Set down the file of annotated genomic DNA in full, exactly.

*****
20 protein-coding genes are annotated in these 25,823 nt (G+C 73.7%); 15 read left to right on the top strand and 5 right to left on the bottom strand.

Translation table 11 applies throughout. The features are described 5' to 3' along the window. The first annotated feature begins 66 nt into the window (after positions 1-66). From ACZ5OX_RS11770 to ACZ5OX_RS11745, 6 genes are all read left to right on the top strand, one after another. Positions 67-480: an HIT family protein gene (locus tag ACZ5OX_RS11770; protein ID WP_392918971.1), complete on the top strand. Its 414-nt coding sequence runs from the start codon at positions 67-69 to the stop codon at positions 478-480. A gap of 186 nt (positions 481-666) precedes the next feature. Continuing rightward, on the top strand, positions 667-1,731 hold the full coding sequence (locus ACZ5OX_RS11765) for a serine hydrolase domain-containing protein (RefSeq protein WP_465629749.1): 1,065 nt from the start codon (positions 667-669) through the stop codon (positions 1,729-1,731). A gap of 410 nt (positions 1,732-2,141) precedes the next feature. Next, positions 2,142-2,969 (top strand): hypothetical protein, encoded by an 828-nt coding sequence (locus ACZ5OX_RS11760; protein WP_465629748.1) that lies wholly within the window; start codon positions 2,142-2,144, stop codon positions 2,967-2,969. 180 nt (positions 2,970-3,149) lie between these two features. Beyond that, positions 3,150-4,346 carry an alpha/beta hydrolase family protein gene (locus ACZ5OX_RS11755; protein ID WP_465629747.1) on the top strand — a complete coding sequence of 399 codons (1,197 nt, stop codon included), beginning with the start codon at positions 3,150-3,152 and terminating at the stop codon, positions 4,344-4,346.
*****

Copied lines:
20 protein-coding genes are annotated in these 25,823 nt (G+C 73.7%); 15 read left to right on the top strand and 5 right to left on the bottom strand.

Translation table 11 applies throughout. The features are described 5' to 3' along the window. The first annotated feature begins 66 nt into the window (after positions 1-66). From ACZ5OX_RS11770 to ACZ5OX_RS11745, 6 genes are all read left to right on the top strand, one after another. Positions 67-480: an HIT family protein gene (locus tag ACZ5OX_RS11770; protein ID WP_392918971.1), complete on the top strand. Its 414-nt coding sequence runs from the start codon at positions 67-69 to the stop codon at positions 478-480. A gap of 186 nt (positions 481-666) precedes the next feature. Continuing rightward, on the top strand, positions 667-1,731 hold the full coding sequence (locus ACZ5OX_RS11765) for a serine hydrolase domain-containing protein (RefSeq protein WP_465629749.1): 1,065 nt from the start codon (positions 667-669) through the stop codon (positions 1,729-1,731). A gap of 410 nt (positions 1,732-2,141) precedes the next feature. Next, positions 2,142-2,969 (top strand): hypothetical protein, encoded by an 828-nt coding sequence (locus ACZ5OX_RS11760; protein WP_465629748.1) that lies wholly within the window; start codon positions 2,142-2,144, stop codon positions 2,967-2,969. 180 nt (positions 2,970-3,149) lie between these two features. Beyond that, positions 3,150-4,346 carry an alpha/beta hydrolase family protein gene (locus ACZ5OX_RS11755; protein ID WP_465629747.1) on the top strand — a complete coding sequence of 399 codons (1,197 nt, stop codon included), beginning with the start codon at positions 3,150-3,152 and terminating at the stop codon, positions 4,344-4,346.